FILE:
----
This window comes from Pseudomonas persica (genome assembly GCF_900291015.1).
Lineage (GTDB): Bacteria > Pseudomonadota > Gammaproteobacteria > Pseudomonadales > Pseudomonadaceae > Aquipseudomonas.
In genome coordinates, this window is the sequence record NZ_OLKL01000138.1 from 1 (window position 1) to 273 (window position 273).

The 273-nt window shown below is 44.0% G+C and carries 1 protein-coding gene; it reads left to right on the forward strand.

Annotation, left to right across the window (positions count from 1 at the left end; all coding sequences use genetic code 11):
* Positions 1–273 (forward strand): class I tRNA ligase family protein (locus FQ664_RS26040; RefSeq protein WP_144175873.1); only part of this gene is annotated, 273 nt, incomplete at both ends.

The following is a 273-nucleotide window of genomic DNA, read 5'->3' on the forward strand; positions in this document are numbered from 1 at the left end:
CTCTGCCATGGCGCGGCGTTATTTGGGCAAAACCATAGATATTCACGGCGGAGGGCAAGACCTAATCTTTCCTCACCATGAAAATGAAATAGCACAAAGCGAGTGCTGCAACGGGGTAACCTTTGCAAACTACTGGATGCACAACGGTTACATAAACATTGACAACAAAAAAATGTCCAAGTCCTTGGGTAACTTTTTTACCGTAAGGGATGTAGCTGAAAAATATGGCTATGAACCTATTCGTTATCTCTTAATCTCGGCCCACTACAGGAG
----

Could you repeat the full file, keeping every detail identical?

This window comes from Pseudomonas persica (genome assembly GCF_900291015.1).
Lineage (GTDB): Bacteria > Pseudomonadota > Gammaproteobacteria > Pseudomonadales > Pseudomonadaceae > Aquipseudomonas.
In genome coordinates, this window is the sequence record NZ_OLKL01000138.1 from 1 (window position 1) to 273 (window position 273).

The 273-nt window shown below is 44.0% G+C and carries 1 protein-coding gene; it reads left to right on the forward strand.

Annotation, left to right across the window (positions count from 1 at the left end; all coding sequences use genetic code 11):
* Positions 1–273 (forward strand): class I tRNA ligase family protein (locus FQ664_RS26040; RefSeq protein WP_144175873.1); only part of this gene is annotated, 273 nt, incomplete at both ends.

The following is a 273-nucleotide window of genomic DNA, read 5'->3' on the forward strand; positions in this document are numbered from 1 at the left end:
CTCTGCCATGGCGCGGCGTTATTTGGGCAAAACCATAGATATTCACGGCGGAGGGCAAGACCTAATCTTTCCTCACCATGAAAATGAAATAGCACAAAGCGAGTGCTGCAACGGGGTAACCTTTGCAAACTACTGGATGCACAACGGTTACATAAACATTGACAACAAAAAAATGTCCAAGTCCTTGGGTAACTTTTTTACCGTAAGGGATGTAGCTGAAAAATATGGCTATGAACCTATTCGTTATCTCTTAATCTCGGCCCACTACAGGAG